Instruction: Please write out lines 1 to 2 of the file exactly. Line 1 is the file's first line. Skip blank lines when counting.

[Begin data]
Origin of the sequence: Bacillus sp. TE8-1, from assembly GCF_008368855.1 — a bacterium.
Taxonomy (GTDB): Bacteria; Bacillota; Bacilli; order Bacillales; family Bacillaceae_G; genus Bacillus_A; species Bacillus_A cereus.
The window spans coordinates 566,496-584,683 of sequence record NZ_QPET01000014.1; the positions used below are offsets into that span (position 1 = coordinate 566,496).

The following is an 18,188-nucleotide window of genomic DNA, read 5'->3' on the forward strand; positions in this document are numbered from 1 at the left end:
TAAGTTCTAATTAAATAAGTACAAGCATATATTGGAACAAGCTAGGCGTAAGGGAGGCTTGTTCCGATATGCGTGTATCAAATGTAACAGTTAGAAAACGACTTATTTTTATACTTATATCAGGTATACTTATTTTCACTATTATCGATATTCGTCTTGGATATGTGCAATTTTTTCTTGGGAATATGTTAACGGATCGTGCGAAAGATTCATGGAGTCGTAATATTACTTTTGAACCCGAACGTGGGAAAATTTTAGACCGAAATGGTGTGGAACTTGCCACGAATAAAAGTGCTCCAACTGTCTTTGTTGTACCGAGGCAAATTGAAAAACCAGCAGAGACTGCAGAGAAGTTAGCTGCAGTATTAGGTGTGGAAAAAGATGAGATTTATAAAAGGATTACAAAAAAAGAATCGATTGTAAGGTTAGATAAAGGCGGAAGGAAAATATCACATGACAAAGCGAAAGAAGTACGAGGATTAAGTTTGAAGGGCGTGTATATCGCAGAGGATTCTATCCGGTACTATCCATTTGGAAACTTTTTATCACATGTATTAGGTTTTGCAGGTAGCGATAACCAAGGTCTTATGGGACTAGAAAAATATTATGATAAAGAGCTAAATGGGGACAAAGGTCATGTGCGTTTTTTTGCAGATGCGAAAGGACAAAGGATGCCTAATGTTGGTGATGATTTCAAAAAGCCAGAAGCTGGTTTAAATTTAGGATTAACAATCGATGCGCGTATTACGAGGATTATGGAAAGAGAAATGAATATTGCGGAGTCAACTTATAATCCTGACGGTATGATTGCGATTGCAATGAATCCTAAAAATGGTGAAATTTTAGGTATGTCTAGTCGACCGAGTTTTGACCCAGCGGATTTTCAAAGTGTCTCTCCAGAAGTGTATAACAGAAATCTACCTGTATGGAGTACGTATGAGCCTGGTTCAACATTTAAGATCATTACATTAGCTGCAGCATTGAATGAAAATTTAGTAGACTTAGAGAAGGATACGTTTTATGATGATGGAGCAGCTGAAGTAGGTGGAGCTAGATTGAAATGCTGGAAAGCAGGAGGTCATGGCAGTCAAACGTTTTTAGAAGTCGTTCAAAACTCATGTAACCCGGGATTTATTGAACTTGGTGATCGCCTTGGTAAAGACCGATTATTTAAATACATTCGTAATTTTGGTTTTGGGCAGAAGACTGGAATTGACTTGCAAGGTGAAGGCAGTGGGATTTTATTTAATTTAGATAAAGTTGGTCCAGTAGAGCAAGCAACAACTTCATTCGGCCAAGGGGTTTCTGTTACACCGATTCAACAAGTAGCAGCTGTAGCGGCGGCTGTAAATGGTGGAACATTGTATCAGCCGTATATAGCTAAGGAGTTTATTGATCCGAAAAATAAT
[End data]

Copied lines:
Origin of the sequence: Bacillus sp. TE8-1, from assembly GCF_008368855.1 — a bacterium.
Taxonomy (GTDB): Bacteria; Bacillota; Bacilli; order Bacillales; family Bacillaceae_G; genus Bacillus_A; species Bacillus_A cereus.